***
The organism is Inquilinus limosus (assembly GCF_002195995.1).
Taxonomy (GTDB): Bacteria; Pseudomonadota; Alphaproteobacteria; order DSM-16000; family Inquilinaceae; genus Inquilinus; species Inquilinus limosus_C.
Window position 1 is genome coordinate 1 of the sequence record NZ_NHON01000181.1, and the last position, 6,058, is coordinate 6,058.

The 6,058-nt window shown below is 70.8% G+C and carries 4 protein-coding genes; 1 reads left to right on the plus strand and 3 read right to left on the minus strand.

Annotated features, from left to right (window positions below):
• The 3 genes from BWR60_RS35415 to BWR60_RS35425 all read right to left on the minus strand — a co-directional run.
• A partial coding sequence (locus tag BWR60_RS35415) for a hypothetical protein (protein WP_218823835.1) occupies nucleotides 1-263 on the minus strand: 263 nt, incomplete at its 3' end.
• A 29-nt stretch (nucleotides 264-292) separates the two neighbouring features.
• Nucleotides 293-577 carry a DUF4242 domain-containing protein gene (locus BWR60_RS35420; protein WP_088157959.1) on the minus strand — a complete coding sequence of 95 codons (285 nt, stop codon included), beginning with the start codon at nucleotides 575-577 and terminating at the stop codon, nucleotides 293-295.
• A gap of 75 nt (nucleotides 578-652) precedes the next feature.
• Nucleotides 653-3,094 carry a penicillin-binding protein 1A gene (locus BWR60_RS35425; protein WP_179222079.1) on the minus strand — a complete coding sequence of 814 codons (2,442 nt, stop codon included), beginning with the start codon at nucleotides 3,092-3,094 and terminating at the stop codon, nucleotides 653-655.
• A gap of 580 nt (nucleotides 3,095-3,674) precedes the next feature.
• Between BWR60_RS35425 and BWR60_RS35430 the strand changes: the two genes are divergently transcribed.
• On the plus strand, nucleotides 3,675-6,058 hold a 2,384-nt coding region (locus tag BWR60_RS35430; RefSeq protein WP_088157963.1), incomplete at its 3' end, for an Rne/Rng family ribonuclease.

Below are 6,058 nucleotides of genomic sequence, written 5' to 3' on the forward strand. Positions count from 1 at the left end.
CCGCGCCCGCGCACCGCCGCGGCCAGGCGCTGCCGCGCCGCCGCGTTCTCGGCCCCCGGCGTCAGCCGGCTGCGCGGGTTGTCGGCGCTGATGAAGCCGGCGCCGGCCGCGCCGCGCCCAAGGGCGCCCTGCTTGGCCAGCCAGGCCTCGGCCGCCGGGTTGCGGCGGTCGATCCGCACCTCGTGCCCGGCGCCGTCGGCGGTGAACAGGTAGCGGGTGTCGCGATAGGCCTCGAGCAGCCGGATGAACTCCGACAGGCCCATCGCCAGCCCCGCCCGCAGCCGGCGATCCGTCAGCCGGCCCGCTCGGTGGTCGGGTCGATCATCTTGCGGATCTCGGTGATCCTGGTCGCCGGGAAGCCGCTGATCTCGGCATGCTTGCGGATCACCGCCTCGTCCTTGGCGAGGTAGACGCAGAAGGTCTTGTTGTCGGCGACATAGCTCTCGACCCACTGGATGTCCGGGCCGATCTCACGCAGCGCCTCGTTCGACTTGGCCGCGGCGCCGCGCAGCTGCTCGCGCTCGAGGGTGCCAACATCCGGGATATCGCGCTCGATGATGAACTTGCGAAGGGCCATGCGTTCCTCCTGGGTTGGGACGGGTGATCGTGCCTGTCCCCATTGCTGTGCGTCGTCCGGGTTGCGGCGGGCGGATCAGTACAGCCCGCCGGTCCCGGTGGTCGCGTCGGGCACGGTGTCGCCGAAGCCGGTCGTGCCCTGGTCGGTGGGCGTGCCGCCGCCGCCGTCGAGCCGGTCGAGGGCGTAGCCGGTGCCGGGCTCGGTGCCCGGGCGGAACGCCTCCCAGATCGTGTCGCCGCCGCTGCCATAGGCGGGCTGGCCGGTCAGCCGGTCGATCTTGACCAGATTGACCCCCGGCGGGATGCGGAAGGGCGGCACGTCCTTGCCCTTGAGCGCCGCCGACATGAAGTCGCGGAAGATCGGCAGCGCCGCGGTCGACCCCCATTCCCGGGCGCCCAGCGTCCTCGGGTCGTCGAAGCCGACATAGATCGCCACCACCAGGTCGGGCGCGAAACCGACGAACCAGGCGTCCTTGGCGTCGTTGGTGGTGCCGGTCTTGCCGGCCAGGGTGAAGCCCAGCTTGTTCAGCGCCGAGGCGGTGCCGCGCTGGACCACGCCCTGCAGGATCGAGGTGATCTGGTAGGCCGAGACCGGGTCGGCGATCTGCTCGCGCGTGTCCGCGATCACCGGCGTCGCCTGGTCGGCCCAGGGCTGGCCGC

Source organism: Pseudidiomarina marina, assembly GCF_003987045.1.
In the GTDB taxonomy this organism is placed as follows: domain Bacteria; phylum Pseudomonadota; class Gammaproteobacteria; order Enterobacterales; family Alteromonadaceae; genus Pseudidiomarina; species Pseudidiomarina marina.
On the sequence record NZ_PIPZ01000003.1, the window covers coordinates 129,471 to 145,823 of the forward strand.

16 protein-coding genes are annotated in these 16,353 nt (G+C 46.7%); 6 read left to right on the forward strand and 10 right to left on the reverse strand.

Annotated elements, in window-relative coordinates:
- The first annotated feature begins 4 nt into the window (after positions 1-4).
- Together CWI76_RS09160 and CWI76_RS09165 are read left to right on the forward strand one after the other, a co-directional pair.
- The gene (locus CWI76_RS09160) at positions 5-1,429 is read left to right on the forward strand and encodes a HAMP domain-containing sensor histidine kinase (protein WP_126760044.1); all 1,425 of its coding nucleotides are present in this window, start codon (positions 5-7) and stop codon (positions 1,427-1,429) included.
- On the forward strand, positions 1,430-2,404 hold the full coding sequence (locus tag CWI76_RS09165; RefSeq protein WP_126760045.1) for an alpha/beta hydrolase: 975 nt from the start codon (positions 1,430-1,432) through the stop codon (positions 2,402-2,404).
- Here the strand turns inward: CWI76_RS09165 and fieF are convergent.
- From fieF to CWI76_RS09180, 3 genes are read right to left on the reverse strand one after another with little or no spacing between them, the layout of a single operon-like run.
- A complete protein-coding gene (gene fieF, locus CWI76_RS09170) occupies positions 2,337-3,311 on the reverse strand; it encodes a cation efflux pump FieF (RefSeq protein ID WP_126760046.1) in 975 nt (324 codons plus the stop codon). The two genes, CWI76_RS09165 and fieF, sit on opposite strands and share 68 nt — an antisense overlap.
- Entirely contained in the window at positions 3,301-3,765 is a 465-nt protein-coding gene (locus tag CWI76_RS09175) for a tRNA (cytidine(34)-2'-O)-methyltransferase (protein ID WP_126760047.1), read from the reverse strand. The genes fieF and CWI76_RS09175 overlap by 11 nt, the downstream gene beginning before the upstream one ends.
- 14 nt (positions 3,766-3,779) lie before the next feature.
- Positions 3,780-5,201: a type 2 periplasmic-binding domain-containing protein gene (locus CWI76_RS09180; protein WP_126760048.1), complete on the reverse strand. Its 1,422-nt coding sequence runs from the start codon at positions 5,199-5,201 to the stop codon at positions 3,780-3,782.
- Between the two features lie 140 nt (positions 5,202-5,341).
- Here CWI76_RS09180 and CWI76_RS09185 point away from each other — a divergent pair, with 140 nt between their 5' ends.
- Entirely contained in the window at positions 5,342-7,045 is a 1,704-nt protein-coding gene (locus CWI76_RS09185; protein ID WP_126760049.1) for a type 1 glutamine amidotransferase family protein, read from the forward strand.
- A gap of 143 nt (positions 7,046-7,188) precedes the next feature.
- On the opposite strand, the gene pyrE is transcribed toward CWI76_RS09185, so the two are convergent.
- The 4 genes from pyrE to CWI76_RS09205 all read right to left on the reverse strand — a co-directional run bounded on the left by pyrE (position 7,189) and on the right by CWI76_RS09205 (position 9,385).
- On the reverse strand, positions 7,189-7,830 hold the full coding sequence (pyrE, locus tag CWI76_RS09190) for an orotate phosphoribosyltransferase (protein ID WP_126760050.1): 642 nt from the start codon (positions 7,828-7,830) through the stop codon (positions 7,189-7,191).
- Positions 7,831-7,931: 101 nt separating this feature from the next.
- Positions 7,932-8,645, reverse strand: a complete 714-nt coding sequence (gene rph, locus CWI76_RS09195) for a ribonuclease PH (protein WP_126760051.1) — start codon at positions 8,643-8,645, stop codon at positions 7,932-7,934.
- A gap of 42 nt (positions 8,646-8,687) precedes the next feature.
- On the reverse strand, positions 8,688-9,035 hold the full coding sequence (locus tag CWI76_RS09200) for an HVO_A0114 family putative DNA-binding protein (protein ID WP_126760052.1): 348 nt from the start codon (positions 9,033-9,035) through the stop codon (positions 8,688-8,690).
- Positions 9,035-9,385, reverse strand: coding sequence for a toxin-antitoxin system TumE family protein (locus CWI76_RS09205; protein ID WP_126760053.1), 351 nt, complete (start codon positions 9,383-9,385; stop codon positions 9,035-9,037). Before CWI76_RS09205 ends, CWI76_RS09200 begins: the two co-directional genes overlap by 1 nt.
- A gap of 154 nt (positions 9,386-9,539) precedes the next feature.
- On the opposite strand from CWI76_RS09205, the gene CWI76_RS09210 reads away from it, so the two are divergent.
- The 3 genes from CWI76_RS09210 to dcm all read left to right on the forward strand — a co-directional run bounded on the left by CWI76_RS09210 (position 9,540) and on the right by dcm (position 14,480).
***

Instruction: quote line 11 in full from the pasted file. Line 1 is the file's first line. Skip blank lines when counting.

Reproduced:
• Nucleotides 653-3,094 carry a penicillin-binding protein 1A gene (locus BWR60_RS35425; protein WP_179222079.1) on the minus strand — a complete coding sequence of 814 codons (2,442 nt, stop codon included), beginning with the start codon at nucleotides 3,092-3,094 and terminating at the stop codon, nucleotides 653-655.